I typically don't follow film acquisitions from festivals, but since last fall, only one major film got distribution (A Single Man by The Weinstein Company) from screening at film festivals, I think it's interesting how it seems to be the face of American independent filmmaking has changed. I post this on the very day that Miramax Films (the subsidiary of Disney), once prominently and infamously owned by the Weinsteins, officially closes up shop. It would be a mistake to say that without Miramax the last twenty-five years or so would have been a lot bleaker for independent film in the United States, as well as prominence in foreign films.
They exloded on the scene with sex, lies and videotape in 1989 as the brashed, hippest studio around. Of course this studio was owned by the Walt Disney Company which made its controversies even more warped. But the debut of Steven Soderbergh's raw and risky teeny-tiny film somehow catipulted in the zeitgeist of the pop culture and announced the bold new world of American independent film. Thanks to shrewd marketing the Weinsteins, the film was a relative success, and scored Soderbergh an Oscar nomination for original screenplay-- but it was the fact that the film had made an impact on the film industry, for bustling filmmakers and for the Weinsteins that makes the film a starting point of the buyers market that has been around various film festivals like Sundance, Cannes, Venice and Toronto for the past two decades.
Things have changed a lot since then. What Miramax started, was what every major studio did over the next two decades...form a small version of their bigger studios. 20th Century Fox has Fox Searchlight; Universal Pictures has Focus Features; Paramount Pictures has Paramount Vantage; Warner Bros. has Warner Independent Pictures; Sony Pictures has Sony Pictures Classics. The problem is that with the exception of Fox Searchlight, Sony Classics and Focus, most of others aren't very good at maintaining them the way Miramax was. Add to that an economy that sucks, and suddenly everyone's becoming more conservative about spending money on films that aren't guarnateed a big profit. This isn't to say all is gloom, but it's not as joyous and exhuberant as years before.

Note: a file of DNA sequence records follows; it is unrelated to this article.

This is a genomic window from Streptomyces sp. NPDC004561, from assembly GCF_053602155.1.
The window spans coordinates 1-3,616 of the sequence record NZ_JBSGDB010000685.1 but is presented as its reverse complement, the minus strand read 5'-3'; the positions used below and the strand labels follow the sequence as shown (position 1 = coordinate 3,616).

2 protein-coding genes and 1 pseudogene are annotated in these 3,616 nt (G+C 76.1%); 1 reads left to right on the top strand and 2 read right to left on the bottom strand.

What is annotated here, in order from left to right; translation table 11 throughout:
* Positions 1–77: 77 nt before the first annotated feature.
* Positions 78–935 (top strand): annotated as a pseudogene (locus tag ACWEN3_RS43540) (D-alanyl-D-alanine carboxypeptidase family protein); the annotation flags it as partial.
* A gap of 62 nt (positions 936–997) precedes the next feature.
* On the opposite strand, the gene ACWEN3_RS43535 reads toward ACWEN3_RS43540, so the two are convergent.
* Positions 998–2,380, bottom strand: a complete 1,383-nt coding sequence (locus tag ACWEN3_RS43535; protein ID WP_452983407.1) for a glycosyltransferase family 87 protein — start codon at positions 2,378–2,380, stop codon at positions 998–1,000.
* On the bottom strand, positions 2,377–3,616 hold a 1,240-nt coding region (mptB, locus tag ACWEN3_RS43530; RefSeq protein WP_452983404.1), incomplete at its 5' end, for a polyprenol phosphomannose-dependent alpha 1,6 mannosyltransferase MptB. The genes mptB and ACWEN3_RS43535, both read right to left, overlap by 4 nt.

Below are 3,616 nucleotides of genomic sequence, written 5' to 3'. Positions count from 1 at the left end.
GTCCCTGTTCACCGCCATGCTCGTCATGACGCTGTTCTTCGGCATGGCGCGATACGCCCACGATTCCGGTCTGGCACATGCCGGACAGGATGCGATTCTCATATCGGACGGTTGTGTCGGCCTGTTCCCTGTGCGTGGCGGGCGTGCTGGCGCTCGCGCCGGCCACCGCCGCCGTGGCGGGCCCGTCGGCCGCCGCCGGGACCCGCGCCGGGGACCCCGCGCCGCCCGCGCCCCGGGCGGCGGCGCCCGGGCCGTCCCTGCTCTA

Last year for example, Lion Gate Films purchased Precious: Based on the Novel "Push" by Sapphire which is now on it's way to becoming an Oscar nominee (the first best picture nominee ever that won the Grand Jury Prize at Sundance, an aside), but it wasn't the selling frenzy as it might have been year ago, when for instance Little Miss Sunshine was sold to Fox Searchlight after an intense bidding war for over $10 million. Or when Focus Features paid even more for Hamlet 2. Or when Miramax back in 1999 went ape shit and spent $10 million on Happy, Texas, a movie that didn't come close to earning that green back.
This year the offerings at Sundance look very interesting, at least on paper, and it seems the buyers are there too, but not as prolifically as years past. So far, Lisa Cholodenko's The Kids Are All Alright is the biggest sale-- almost $5 million to Focus Features. The film stars Annette Bening and Julianne Moore as a lesbian couple with children, and when their children start to wonder who their father is, Mark Ruffalo shows up. Reviews so far have been very positive and the A-list actors insure that Focus will likely earn it's coin back. Other sales are the Iraq-stuck in a coffin film Buried, with Ryan Reynolds, which sold to Lions Gate for $3 million, the Hassidic Jew film Hesher with Joseph Gordon Levitt and Natalie Portman to Newmarket for $1 million, as well as the Davis Guggenheim (An Inconvienent Truth; It Might Get Loud) education documentary Waiting for Superman to Paramount Vantage.